Important factors to consider in residence planning
With just 10 weeks to go until the 31 October Brexit deadline, Brits are becoming increasingly concerned about the potential decline in their passport power. As millions return from their visa-free summer holidays abroad, and the more than five million British passport holders living permanently outside the UK anxiously consider their alternative citizenship options, there is a growing acknowledgement that the British passport may soon not be what it used to be in terms of global mobility and settlement freedom.
‘Hard’ Brexit, ‘soft’ Brexit, no deal, or even a second referendum all could result in radically different and largely unpredictable implications for British passport holders, from the ease of doing business and travelling abroad, to the ability to live, work, and study anywhere in the EU.
Over the past 14 years, the UK has consistently held one of the top five places on the Henley Passport Index. However, with its exit from the EU now imminent, coupled with ongoing confusion around the terms of its departure, the UK’s once-strong position looks increasingly uncertain, with the British passport falling out of the top five on the global ranking for the first time in July this year.
Dr. Juerg Steffen, Chief Executive Officer of investment migration firm Henley & Partners, says they have seen a 200% increase in British nationals applying for residence- and citizenship-by-investment programs over the past two years. “We have seen a significant spike recently in enquiries about investment migration options from both Brits as well as Hong Kong high-net-worth-individuals (HNWIs). As most private wealth managers will tell you, affluence alone is not a guarantee of personal and financial freedom and security. This might not have been intuitive for British HNWIs who have thus far enjoyed the luxury of possessing bulletproof citizenship, but for HNWIs from less stable jurisdictions, the idea of managing your risks and creating opportunity through alternative residence and citizenship is well understood.”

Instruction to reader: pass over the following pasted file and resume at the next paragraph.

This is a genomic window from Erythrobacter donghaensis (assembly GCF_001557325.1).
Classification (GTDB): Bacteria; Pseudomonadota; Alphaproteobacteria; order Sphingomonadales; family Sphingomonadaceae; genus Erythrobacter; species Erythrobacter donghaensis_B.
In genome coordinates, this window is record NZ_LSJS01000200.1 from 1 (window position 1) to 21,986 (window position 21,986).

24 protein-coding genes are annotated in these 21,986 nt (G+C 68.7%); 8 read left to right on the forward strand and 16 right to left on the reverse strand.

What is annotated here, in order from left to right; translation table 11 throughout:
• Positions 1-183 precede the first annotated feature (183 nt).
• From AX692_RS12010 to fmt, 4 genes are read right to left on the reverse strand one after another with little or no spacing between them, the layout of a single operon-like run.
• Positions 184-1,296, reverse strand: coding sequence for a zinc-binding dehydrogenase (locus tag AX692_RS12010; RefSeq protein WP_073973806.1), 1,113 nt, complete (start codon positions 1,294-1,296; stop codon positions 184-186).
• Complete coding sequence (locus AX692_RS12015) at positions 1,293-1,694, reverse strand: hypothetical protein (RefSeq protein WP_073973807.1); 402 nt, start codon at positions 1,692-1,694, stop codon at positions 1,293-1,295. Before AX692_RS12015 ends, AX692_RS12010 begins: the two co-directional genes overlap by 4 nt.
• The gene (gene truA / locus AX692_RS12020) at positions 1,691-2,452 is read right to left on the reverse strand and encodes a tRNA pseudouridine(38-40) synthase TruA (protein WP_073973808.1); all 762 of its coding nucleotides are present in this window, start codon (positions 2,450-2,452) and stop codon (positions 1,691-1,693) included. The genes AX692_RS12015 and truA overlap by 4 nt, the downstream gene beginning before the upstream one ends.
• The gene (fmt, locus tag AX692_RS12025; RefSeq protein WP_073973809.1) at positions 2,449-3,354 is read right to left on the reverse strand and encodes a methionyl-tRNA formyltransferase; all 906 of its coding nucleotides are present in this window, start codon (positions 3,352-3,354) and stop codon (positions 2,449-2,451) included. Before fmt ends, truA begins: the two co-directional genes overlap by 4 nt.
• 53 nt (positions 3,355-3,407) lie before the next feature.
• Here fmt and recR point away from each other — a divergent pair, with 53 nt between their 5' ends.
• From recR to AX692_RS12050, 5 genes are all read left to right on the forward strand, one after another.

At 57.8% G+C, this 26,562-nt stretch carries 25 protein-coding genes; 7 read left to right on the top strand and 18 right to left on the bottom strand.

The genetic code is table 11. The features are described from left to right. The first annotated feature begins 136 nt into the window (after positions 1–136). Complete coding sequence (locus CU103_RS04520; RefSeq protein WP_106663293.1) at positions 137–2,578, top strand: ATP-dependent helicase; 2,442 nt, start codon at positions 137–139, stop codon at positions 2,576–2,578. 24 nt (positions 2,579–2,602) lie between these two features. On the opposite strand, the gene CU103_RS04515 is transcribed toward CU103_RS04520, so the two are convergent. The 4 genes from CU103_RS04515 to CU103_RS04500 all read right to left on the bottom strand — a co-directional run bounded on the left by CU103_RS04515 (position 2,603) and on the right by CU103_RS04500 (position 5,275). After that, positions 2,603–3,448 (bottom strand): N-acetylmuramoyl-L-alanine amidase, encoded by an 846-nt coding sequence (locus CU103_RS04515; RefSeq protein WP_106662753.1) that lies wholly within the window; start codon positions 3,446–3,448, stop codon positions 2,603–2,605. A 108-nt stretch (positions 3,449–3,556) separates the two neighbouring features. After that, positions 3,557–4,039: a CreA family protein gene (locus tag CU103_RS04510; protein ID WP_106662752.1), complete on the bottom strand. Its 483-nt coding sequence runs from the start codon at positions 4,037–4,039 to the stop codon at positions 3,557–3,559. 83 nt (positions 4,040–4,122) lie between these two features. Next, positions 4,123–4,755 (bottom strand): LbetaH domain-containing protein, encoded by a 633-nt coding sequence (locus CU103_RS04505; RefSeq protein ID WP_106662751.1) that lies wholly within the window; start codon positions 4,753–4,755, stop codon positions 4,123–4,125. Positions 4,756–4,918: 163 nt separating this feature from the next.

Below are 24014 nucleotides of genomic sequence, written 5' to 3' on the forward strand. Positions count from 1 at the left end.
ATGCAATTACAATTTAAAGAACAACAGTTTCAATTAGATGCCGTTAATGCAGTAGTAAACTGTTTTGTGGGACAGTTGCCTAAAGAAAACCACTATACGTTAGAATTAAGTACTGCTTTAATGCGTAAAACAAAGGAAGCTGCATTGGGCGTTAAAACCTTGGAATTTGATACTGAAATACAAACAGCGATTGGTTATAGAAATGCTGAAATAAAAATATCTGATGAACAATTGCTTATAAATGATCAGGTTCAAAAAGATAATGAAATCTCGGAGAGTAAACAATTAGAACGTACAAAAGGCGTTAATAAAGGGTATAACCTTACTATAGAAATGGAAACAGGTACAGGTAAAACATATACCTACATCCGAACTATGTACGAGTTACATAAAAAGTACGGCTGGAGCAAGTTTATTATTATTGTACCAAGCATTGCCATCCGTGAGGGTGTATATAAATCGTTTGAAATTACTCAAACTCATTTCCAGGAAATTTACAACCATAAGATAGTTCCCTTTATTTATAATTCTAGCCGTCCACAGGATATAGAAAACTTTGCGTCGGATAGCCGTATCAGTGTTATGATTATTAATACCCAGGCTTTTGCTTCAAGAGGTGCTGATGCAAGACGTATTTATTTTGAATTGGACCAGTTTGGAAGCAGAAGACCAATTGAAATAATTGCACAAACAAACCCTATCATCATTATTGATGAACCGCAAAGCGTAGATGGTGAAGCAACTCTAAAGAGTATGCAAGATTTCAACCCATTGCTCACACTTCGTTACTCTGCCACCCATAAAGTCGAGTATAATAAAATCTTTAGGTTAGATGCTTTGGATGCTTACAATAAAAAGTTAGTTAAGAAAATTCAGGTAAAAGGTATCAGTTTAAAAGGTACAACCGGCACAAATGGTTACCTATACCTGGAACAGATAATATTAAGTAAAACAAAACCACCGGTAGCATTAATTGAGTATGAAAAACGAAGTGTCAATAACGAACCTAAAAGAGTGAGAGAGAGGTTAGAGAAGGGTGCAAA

For British HNWIs without the ancestral connections to join the well-documented spike in German, Irish, and other European citizenship applications, there are numerous options available. For an investment of between EUR 1 million and EUR 2 million, Malta and Cyprus offer the most popular citizenship-by-investment programs in the EU at present. Along with the majority of other EU member states, they both also offer residence-by-investment at a lower price point. The Portugal Golden Residence Permit Program and the Greece Golden Visa Program, where the minimum investment in property begins at EUR 350,000 and EUR 250,000, respectively, are also increasingly popular and include the opportunity to apply for full citizenship after five years.
Dr. Steffen points out that many residence- and citizenship-by-investment programs around the world include this real estate option that enables investors to include a property purchase in their application. “With the real estate market in Europe currently flourishing, acquiring property-linked citizenship or residence is a safe and sensible investment. Investment migration programs have an inbuilt volatility hedge, in that there is a wider value equation that is separate to the standard real estate metrics — everything that comes with enhanced mobility. It remains an affordable and viable means of mitigating the risk factors on every side of the Brexit debate.”